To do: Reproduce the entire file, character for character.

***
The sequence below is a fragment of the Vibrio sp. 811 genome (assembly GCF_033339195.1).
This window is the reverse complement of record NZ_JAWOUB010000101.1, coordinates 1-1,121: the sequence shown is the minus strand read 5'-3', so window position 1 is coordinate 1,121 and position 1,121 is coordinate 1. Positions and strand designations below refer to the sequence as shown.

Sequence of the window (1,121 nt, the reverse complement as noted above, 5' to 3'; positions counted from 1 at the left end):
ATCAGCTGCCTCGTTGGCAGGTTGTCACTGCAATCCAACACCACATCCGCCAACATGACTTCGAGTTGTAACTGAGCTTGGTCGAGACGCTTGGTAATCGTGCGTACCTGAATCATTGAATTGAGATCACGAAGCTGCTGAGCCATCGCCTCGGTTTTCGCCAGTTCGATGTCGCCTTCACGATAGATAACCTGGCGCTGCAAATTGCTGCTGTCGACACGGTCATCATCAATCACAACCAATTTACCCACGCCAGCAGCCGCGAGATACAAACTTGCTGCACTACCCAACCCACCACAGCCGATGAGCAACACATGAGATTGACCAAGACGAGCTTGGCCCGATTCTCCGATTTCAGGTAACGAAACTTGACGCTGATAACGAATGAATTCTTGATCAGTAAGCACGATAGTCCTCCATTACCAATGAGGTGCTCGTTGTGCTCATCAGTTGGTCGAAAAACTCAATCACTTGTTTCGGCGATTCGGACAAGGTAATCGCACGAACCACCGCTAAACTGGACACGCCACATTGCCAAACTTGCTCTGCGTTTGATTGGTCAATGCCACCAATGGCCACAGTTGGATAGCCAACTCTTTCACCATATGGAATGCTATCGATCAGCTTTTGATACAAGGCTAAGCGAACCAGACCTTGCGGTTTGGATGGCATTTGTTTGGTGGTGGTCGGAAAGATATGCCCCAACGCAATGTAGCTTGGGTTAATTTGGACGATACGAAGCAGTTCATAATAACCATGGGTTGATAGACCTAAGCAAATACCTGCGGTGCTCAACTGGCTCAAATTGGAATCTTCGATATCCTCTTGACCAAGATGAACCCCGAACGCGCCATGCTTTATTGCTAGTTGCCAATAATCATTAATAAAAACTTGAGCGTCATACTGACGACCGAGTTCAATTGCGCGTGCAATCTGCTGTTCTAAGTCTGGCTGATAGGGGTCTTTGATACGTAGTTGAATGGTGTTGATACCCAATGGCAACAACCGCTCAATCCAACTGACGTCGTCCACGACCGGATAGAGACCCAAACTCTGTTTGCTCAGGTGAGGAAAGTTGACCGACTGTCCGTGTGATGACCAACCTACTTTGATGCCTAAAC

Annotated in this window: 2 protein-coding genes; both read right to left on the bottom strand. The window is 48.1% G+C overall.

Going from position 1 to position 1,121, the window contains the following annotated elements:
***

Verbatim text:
The sequence below is a fragment of the Vibrio sp. 811 genome (assembly GCF_033339195.1).
This window is the reverse complement of record NZ_JAWOUB010000101.1, coordinates 1-1,121: the sequence shown is the minus strand read 5'-3', so window position 1 is coordinate 1,121 and position 1,121 is coordinate 1. Positions and strand designations below refer to the sequence as shown.

Sequence of the window (1,121 nt, the reverse complement as noted above, 5' to 3'; positions counted from 1 at the left end):
ATCAGCTGCCTCGTTGGCAGGTTGTCACTGCAATCCAACACCACATCCGCCAACATGACTTCGAGTTGTAACTGAGCTTGGTCGAGACGCTTGGTAATCGTGCGTACCTGAATCATTGAATTGAGATCACGAAGCTGCTGAGCCATCGCCTCGGTTTTCGCCAGTTCGATGTCGCCTTCACGATAGATAACCTGGCGCTGCAAATTGCTGCTGTCGACACGGTCATCATCAATCACAACCAATTTACCCACGCCAGCAGCCGCGAGATACAAACTTGCTGCACTACCCAACCCACCACAGCCGATGAGCAACACATGAGATTGACCAAGACGAGCTTGGCCCGATTCTCCGATTTCAGGTAACGAAACTTGACGCTGATAACGAATGAATTCTTGATCAGTAAGCACGATAGTCCTCCATTACCAATGAGGTGCTCGTTGTGCTCATCAGTTGGTCGAAAAACTCAATCACTTGTTTCGGCGATTCGGACAAGGTAATCGCACGAACCACCGCTAAACTGGACACGCCACATTGCCAAACTTGCTCTGCGTTTGATTGGTCAATGCCACCAATGGCCACAGTTGGATAGCCAACTCTTTCACCATATGGAATGCTATCGATCAGCTTTTGATACAAGGCTAAGCGAACCAGACCTTGCGGTTTGGATGGCATTTGTTTGGTGGTGGTCGGAAAGATATGCCCCAACGCAATGTAGCTTGGGTTAATTTGGACGATACGAAGCAGTTCATAATAACCATGGGTTGATAGACCTAAGCAAATACCTGCGGTGCTCAACTGGCTCAAATTGGAATCTTCGATATCCTCTTGACCAAGATGAACCCCGAACGCGCCATGCTTTATTGCTAGTTGCCAATAATCATTAATAAAAACTTGAGCGTCATACTGACGACCGAGTTCAATTGCGCGTGCAATCTGCTGTTCTAAGTCTGGCTGATAGGGGTCTTTGATACGTAGTTGAATGGTGTTGATACCCAATGGCAACAACCGCTCAATCCAACTGACGTCGTCCACGACCGGATAGAGACCCAAACTCTGTTTGCTCAGGTGAGGAAAGTTGACCGACTGTCCGTGTGATGACCAACCTACTTTGATGCCTAAAC

Annotated in this window: 2 protein-coding genes; both read right to left on the bottom strand. The window is 48.1% G+C overall.

Going from position 1 to position 1,121, the window contains the following annotated elements: